• The opening price is not within an acceptable range (as applicable for the particular class) compared to the lowest quote offer and the highest quote bid (the “acceptable opening range condition”); or
  • The opening trade would leave a market order imbalance (i.e., there are more market orders to buy or to sell for the particular series than can be satisfied by the limit orders, quotes and market orders on the opposite side) (the “market order imbalance condition”).

Under the current HOSS procedures, if the open quote condition or acceptable opening range condition is present, the senior official in the Exchange's control room may authorize the opening of the affected series where necessary to ensure a fair and orderly market. If the opening range condition is present, HOSS will not open the series but will send a notification to market participants indicating the reasons. If the market order imbalance condition is present, a notification will be sent to market participants indicating the size and direction (buy or sell) of the market order imbalance. HOSS will not open the series until the condition causing the delay is satisfied. HOSS will repeat the process until the series is open.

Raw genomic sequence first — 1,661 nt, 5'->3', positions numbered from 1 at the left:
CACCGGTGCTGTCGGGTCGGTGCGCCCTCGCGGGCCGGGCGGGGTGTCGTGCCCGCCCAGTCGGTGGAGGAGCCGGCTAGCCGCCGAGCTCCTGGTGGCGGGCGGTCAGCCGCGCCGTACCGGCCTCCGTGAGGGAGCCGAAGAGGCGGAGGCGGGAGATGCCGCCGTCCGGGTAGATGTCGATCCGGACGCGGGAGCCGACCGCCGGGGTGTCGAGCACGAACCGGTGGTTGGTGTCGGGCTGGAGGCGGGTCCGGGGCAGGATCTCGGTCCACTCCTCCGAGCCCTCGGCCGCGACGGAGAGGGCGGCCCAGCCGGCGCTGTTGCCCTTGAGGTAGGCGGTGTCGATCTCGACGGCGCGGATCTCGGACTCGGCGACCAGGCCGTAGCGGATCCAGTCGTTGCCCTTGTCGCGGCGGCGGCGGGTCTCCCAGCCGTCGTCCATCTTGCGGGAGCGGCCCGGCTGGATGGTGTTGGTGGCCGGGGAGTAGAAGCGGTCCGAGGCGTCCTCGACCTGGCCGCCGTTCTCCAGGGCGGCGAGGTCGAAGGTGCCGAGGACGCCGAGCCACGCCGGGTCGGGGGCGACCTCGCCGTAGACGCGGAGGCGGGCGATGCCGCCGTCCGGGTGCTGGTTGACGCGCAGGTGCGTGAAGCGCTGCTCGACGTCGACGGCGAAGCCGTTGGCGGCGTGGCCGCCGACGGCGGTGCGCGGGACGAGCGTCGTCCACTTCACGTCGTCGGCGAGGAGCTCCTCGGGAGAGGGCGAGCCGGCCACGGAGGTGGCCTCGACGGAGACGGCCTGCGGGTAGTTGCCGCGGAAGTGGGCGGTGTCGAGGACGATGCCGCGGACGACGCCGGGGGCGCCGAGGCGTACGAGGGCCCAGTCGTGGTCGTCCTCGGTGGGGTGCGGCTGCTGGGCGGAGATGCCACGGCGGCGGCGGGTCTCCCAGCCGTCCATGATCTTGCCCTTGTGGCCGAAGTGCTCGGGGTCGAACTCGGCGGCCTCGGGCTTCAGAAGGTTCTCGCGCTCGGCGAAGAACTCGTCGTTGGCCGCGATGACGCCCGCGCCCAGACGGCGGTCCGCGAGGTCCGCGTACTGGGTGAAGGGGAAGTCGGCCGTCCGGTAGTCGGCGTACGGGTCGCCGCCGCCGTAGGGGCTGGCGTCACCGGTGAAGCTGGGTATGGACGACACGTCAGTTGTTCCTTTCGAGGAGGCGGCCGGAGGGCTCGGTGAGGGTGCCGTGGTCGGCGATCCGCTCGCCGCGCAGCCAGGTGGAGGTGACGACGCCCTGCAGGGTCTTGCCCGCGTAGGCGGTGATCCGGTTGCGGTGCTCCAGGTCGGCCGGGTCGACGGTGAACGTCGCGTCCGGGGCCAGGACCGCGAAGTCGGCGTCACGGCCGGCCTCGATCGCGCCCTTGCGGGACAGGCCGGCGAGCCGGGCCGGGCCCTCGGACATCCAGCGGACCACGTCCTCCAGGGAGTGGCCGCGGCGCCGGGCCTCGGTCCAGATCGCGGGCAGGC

Under the proposed rule change, the Exchange could designate the classes in which HAL would be activated for HOSS openings. For such designated classes, additional steps would be automatically taken using HAL functionality to address the opening quote, acceptable opening range, and market order imbalance conditions discussed above, as well as to address instances where CBOE's opening trade would be at a price that is not the current national best bid or offer (the “NBBO condition”). In particular, in classes where HAL is activated for HOSS openings, the following procedures would apply if one of the following conditions is met:

  • If the opening quote condition is present, HOSS would check to see if there is an NBBO quote on another market that falls within the acceptable opening range. If such an NBBO quote is present, the series would open and expose the marketable order(s) at the NBBO price. If such an NBBO quote is not present, HOSS would not open the series and would send a notification to market participants indicating the reason.[5]
  • If the acceptable opening range condition is present, HOSS would match orders and quotes to the extent possible at a single clearing price [6] within the acceptable opening range and then expose the remaining marketable order(s) at the widest price point within the acceptable opening range or the NBBO price, whichever is better.[7]